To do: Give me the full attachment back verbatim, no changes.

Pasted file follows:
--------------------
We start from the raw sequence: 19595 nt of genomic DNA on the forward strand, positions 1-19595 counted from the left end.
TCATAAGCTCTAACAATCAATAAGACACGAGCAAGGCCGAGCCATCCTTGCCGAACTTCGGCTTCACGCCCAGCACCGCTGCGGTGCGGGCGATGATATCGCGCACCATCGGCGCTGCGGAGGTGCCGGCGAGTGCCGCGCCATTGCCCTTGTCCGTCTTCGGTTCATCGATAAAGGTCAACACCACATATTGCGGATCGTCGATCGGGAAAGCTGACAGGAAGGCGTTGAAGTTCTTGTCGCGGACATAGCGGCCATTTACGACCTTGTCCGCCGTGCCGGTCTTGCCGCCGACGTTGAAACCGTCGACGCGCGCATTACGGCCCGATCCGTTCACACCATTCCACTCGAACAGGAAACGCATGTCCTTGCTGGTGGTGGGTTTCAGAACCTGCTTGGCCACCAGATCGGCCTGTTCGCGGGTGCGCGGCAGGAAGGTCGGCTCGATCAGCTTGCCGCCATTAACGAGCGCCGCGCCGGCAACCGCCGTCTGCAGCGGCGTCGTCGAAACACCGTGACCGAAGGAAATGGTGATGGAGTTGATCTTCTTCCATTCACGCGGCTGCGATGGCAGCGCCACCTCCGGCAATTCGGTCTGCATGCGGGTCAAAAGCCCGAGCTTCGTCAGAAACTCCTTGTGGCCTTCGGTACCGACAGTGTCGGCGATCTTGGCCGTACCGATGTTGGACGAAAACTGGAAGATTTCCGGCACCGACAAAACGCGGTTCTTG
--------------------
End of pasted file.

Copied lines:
We start from the raw sequence: 19595 nt of genomic DNA on the forward strand, positions 1-19595 counted from the left end.
TCATAAGCTCTAACAATCAATAAGACACGAGCAAGGCCGAGCCATCCTTGCCGAACTTCGGCTTCACGCCCAGCACCGCTGCGGTGCGGGCGATGATATCGCGCACCATCGGCGCTGCGGAGGTGCCGGCGAGTGCCGCGCCATTGCCCTTGTCCGTCTTCGGTTCATCGATAAAGGTCAACACCACATATTGCGGATCGTCGATCGGGAAAGCTGACAGGAAGGCGTTGAAGTTCTTGTCGCGGACATAGCGGCCATTTACGACCTTGTCCGCCGTGCCGGTCTTGCCGCCGACGTTGAAACCGTCGACGCGCGCATTACGGCCCGATCCGTTCACACCATTCCACTCGAACAGGAAACGCATGTCCTTGCTGGTGGTGGGTTTCAGAACCTGCTTGGCCACCAGATCGGCCTGTTCGCGGGTGCGCGGCAGGAAGGTCGGCTCGATCAGCTTGCCGCCATTAACGAGCGCCGCGCCGGCAACCGCCGTCTGCAGCGGCGTCGTCGAAACACCGTGACCGAAGGAAATGGTGATGGAGTTGATCTTCTTCCATTCACGCGGCTGCGATGGCAGCGCCACCTCCGGCAATTCGGTCTGCATGCGGGTCAAAAGCCCGAGCTTCGTCAGAAACTCCTTGTGGCCTTCGGTACCGACAGTGTCGGCGATCTTGGCCGTACCGATGTTGGACGAAAACTGGAAGATTTCCGGCACCGACAAAACGCGGTTCTTG